Dunya’s Day: Review

Dunya's Day

Dunya’s Day: Review. Dunya (Sara Balghonaim) is looking forward to the biggest day and the biggest party of her life – her graduation. The venue is ready, the guests have been invited and the household help are, missing.

Realising she is all alone on her big day, Dunya thinks that it’s all over for her and the appearances that she likes to keep up will be shattered once the word gets around that her party was a total disaster.

Luckily, two of Dunya’s friends, Deema (Rahaf) and Dalal (Sarah Altaweel) arrive much earlier than expected and upon hearing the news of Dunya’s failing party, they are more than happy to help. It also helps that Dunya is quite a forceful woman and whether they are her friends or not, they are now the help.

Dunya’s Day is a short film from Saudi Arabia and is the debut of writer and director, Raed Alsemari. Throughout the short running time, the story is told neatly and is edited cleverly to show a passing of time punctuated by sharp cuts, even going from night to day. The frantic comedy between the trio of women manages to get in some big laughs in such a short space of time. Also, whether you feel sorry for Dunya or whether you believe that she is getting everything she deserves, Balghonaim’s performance makes Dunya into a character who is more than just the wealthy debutante that the audience is led to believe.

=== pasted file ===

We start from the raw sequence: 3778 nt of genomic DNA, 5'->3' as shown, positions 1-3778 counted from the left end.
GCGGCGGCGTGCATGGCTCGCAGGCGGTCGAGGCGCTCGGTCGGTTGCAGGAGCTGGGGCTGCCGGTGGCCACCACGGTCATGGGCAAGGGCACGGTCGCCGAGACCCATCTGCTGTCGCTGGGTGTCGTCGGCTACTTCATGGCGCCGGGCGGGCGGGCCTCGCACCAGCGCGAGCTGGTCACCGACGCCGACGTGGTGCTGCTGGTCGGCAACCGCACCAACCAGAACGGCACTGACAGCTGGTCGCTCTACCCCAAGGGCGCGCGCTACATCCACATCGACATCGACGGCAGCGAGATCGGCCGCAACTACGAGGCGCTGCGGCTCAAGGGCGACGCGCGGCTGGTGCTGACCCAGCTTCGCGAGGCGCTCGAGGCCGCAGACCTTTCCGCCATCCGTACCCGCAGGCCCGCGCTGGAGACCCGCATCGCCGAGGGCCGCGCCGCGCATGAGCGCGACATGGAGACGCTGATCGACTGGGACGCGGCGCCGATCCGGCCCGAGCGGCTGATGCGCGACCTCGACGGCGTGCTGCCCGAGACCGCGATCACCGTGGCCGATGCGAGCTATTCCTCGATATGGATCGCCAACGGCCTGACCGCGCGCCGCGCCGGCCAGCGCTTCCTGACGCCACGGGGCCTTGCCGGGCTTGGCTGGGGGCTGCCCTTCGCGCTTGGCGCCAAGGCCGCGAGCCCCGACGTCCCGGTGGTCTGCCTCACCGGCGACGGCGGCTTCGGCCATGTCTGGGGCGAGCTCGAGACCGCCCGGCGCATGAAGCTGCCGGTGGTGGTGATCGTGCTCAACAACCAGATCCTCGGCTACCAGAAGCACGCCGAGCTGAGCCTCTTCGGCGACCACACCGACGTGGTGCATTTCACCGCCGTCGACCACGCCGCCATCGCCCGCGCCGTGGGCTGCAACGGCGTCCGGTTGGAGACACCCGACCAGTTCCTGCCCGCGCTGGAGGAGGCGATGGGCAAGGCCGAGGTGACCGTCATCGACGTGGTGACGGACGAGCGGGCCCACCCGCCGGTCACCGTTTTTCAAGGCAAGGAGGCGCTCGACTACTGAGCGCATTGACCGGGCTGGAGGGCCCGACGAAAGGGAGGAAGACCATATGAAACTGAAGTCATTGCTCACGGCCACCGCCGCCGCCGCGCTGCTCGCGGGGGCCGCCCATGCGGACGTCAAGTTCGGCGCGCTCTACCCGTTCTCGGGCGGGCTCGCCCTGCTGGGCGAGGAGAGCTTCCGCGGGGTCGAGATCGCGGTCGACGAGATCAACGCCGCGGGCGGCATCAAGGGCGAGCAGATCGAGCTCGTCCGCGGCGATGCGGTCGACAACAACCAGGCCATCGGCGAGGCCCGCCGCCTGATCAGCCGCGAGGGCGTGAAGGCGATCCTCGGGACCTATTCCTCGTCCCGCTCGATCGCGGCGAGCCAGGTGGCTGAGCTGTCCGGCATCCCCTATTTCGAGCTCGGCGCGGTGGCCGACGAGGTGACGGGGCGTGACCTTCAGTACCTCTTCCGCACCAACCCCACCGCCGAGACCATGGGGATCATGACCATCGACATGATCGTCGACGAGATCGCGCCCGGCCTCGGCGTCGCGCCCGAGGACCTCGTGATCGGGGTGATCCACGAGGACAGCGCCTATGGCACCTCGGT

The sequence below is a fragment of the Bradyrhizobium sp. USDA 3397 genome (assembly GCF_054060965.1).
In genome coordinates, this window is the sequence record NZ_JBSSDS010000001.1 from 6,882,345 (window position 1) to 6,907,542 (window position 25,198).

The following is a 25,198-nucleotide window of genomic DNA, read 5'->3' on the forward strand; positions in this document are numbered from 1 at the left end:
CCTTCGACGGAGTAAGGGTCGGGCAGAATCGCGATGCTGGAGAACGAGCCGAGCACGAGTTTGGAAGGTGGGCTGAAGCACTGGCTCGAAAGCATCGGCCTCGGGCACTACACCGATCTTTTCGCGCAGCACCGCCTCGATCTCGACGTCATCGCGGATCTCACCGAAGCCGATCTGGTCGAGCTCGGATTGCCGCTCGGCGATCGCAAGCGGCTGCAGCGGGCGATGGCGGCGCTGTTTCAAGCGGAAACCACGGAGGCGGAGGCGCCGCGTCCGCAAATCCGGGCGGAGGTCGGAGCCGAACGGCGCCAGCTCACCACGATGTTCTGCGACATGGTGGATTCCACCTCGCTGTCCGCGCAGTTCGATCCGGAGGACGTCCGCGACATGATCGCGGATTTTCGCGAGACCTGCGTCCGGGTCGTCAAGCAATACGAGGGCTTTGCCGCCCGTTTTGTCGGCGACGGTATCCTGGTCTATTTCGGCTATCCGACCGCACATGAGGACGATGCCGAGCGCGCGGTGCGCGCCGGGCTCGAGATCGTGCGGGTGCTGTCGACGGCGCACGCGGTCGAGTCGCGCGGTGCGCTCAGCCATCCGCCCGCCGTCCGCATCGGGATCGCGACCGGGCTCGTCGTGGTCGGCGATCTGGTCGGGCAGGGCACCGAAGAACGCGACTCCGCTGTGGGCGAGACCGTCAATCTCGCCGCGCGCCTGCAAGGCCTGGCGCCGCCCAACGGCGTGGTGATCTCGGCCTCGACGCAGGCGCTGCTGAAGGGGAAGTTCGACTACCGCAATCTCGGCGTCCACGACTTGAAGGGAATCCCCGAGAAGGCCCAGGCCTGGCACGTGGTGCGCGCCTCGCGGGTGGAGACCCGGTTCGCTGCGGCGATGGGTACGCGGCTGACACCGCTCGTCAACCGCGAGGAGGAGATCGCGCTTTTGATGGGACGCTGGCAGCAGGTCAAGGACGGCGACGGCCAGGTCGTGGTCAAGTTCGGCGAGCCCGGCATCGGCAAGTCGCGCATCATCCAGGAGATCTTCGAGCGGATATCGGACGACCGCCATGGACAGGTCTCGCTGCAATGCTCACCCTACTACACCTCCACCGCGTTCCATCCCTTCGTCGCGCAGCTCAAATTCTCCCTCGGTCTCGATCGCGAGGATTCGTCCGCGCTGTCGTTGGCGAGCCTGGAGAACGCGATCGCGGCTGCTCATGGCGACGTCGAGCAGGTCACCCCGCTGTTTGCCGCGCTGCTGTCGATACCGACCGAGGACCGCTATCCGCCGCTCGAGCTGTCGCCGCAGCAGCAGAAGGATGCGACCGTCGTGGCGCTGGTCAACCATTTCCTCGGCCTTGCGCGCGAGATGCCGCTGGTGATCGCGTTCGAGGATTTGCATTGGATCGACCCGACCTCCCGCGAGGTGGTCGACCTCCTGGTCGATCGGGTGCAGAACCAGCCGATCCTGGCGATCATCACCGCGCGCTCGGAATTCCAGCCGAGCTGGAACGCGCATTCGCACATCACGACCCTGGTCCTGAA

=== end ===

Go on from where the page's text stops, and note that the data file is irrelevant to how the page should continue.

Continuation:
Dunya is shown to not only be fiercely bossy but also desperate for attention and in one particular scene perhaps a little insecure, and it’s thanks to Balghonaim’s performance and not being afraid of looking foolish that sells Dunya as a character, warts and all.

The humour is fast paced, quick witted and one particular scene with a sheep will make the audience laugh out loud at the bleakness of its humour, also dispelling any preconceptions they had about the characters at the start of the film. As Dunya’s Day goes on, the audience may even feel a little empathy towards Dunya’s situation as it becomes strangely relatable.

Whether you’re a rich socialite or just a child whose party has gone so terribly wrong, surely nobody can blame Dunya for wanting her party to be everything she ever wanted.

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